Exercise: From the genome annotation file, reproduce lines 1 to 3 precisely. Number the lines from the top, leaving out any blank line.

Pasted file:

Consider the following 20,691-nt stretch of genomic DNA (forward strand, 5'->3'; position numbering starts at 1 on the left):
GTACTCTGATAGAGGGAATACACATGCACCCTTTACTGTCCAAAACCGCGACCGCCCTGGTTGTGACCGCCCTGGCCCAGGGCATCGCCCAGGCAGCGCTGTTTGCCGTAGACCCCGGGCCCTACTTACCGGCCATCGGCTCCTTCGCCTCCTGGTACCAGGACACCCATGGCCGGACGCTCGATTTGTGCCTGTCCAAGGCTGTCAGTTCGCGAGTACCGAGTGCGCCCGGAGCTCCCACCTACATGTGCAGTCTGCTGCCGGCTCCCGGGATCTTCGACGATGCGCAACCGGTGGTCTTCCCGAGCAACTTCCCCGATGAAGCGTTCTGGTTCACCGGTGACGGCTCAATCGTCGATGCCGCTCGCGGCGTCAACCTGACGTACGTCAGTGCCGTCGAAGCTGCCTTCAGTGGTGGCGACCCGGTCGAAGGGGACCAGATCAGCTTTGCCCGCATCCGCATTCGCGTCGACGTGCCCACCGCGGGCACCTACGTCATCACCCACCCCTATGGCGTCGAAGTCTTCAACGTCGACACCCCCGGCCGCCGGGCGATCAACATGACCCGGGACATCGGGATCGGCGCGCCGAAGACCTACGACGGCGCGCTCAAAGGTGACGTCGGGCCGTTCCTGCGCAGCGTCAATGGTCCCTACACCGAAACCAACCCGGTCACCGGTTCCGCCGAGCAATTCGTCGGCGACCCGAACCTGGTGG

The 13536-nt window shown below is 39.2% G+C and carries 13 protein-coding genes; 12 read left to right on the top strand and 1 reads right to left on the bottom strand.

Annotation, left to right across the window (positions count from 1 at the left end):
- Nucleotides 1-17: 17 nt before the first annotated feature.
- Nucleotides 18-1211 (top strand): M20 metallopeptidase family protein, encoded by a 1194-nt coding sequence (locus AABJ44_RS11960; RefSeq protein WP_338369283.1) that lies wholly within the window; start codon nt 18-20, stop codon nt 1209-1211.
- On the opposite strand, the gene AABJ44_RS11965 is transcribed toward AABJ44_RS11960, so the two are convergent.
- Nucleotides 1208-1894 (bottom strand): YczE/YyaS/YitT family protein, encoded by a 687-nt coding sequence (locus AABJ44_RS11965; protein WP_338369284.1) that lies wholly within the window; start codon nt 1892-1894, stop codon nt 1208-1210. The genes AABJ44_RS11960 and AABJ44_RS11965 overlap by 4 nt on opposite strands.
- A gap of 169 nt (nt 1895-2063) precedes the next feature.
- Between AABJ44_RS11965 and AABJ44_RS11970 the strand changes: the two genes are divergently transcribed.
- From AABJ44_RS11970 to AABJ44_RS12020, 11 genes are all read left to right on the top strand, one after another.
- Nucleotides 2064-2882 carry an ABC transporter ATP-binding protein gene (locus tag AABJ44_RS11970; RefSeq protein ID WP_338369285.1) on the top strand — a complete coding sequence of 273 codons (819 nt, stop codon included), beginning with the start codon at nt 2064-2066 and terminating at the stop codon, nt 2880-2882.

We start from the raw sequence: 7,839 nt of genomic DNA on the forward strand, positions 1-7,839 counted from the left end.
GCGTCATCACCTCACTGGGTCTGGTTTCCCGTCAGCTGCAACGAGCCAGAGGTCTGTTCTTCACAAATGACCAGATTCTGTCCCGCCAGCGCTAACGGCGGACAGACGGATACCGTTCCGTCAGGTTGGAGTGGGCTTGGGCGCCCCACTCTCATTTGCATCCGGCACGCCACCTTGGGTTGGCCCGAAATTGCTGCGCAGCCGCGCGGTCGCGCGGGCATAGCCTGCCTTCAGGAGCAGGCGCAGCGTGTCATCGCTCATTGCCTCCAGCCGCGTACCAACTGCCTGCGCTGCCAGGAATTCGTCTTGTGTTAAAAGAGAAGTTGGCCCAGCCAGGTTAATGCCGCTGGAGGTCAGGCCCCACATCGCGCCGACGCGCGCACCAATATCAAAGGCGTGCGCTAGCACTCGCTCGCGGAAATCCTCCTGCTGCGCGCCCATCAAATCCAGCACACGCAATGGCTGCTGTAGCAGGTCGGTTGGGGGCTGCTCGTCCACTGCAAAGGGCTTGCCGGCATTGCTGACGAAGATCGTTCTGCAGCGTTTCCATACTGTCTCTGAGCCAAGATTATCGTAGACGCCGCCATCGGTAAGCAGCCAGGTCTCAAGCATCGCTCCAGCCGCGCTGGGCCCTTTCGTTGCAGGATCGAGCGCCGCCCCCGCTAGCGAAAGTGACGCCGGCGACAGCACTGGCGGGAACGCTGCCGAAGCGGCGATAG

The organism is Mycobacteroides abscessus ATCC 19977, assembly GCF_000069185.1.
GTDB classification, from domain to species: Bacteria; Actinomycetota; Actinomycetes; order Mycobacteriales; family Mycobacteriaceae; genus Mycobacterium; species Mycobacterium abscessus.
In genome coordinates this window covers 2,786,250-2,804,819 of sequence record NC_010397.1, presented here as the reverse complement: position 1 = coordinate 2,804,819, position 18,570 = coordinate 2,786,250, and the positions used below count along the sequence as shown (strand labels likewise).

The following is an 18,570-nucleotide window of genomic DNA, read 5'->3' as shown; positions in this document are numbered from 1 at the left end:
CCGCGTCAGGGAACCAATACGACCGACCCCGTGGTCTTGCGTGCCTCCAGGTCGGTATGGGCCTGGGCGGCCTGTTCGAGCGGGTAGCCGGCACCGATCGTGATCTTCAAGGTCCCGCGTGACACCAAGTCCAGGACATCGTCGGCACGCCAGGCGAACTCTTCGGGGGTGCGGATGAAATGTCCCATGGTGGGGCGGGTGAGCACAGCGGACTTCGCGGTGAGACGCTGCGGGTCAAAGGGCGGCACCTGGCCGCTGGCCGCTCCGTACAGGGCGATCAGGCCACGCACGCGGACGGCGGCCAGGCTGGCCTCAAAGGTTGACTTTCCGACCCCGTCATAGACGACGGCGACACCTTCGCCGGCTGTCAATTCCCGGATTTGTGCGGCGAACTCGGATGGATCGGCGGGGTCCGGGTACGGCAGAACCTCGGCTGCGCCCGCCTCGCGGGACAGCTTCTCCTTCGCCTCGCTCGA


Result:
Consider the following 20,691-nt stretch of genomic DNA (forward strand, 5'->3'; position numbering starts at 1 on the left):
GTACTCTGATAGAGGGAATACACATGCACCCTTTACTGTCCAAAACCGCGACCGCCCTGGTTGTGACCGCCCTGGCCCAGGGCATCGCCCAGGCAGCGCTGTTTGCCGTAGACCCCGGGCCCTACTTACCGGCCATCGGCTCCTTCGCCTCCTGGTACCAGGACACCCATGGCCGGACGCTCGATTTGTGCCTGTCCAAGGCTGTCAGTTCGCGAGTACCGAGTGCGCCCGGAGCTCCCACCTACATGTGCAGTCTGCTGCCGGCTCCCGGGATCTTCGACGATGCGCAACCGGTGGTCTTCCCGAGCAACTTCCCCGATGAAGCGTTCTGGTTCACCGGTGACGGCTCAATCGTCGATGCCGCTCGCGGCGTCAACCTGACGTACGTCAGTGCCGTCGAAGCTGCCTTCAGTGGTGGCGACCCGGTCGAAGGGGACCAGATCAGCTTTGCCCGCATCCGCATTCGCGTCGACGTGCCCACCGCGGGCACCTACGTCATCACCCACCCCTATGGCGTCGAAGTCTTCAACGTCGACACCCCCGGCCGCCGGGCGATCAACATGACCCGGGACATCGGGATCGGCGCGCCGAAGACCTACGACGGCGCGCTCAAAGGTGACGTCGGGCCGTTCCTGCGCAGCGTCAATGGTCCCTACACCGAAACCAACCCGGTCACCGGTTCCGCCGAGCAATTCGTCGGCGACCCGAACCTGGTGG

The 13536-nt window shown below is 39.2% G+C and carries 13 protein-coding genes; 12 read left to right on the top strand and 1 reads right to left on the bottom strand.